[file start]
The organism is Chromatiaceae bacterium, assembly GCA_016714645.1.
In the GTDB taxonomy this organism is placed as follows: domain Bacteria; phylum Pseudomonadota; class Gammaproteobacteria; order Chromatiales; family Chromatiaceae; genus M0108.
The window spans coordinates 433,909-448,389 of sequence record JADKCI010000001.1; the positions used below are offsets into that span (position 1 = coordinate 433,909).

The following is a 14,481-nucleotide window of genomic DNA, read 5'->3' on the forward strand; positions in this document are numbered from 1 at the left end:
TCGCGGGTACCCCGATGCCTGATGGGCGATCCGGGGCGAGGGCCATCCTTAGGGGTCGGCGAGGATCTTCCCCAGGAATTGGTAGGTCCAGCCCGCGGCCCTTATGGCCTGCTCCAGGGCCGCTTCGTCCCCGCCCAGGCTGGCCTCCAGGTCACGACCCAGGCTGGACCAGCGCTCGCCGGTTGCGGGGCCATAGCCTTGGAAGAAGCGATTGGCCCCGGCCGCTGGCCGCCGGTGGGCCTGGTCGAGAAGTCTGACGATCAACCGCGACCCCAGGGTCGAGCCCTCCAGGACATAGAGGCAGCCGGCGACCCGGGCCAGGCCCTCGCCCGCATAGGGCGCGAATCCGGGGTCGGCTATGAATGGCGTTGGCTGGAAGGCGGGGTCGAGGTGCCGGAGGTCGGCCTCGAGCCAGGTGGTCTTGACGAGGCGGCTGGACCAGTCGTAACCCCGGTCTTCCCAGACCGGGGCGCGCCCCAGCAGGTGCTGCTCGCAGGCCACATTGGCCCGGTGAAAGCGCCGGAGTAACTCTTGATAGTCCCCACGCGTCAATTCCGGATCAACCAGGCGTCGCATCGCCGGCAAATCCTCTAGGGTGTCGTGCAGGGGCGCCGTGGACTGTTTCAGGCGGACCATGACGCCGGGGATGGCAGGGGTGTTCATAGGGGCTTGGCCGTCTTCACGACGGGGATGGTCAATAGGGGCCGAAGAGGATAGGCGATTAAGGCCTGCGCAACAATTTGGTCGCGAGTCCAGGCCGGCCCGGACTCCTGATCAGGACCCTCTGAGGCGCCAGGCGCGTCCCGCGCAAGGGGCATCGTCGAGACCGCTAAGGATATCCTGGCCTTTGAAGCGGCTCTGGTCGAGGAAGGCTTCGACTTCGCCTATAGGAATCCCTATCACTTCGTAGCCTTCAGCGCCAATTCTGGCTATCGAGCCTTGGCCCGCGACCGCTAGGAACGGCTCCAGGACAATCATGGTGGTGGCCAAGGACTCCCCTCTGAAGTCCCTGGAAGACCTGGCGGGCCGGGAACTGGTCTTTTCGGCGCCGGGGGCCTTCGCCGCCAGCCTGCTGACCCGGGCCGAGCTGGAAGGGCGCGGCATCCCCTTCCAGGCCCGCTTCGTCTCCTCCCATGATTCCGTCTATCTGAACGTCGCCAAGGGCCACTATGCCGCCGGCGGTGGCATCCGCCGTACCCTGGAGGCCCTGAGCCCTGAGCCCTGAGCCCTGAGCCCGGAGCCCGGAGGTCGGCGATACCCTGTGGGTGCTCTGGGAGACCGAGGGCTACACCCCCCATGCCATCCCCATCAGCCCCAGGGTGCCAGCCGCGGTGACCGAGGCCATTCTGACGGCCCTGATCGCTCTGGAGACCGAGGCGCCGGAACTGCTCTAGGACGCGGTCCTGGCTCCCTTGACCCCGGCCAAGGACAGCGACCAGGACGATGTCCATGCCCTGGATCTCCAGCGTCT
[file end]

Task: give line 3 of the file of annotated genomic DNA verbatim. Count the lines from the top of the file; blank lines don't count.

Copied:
The window spans coordinates 433,909-448,389 of sequence record JADKCI010000001.1; the positions used below are offsets into that span (position 1 = coordinate 433,909).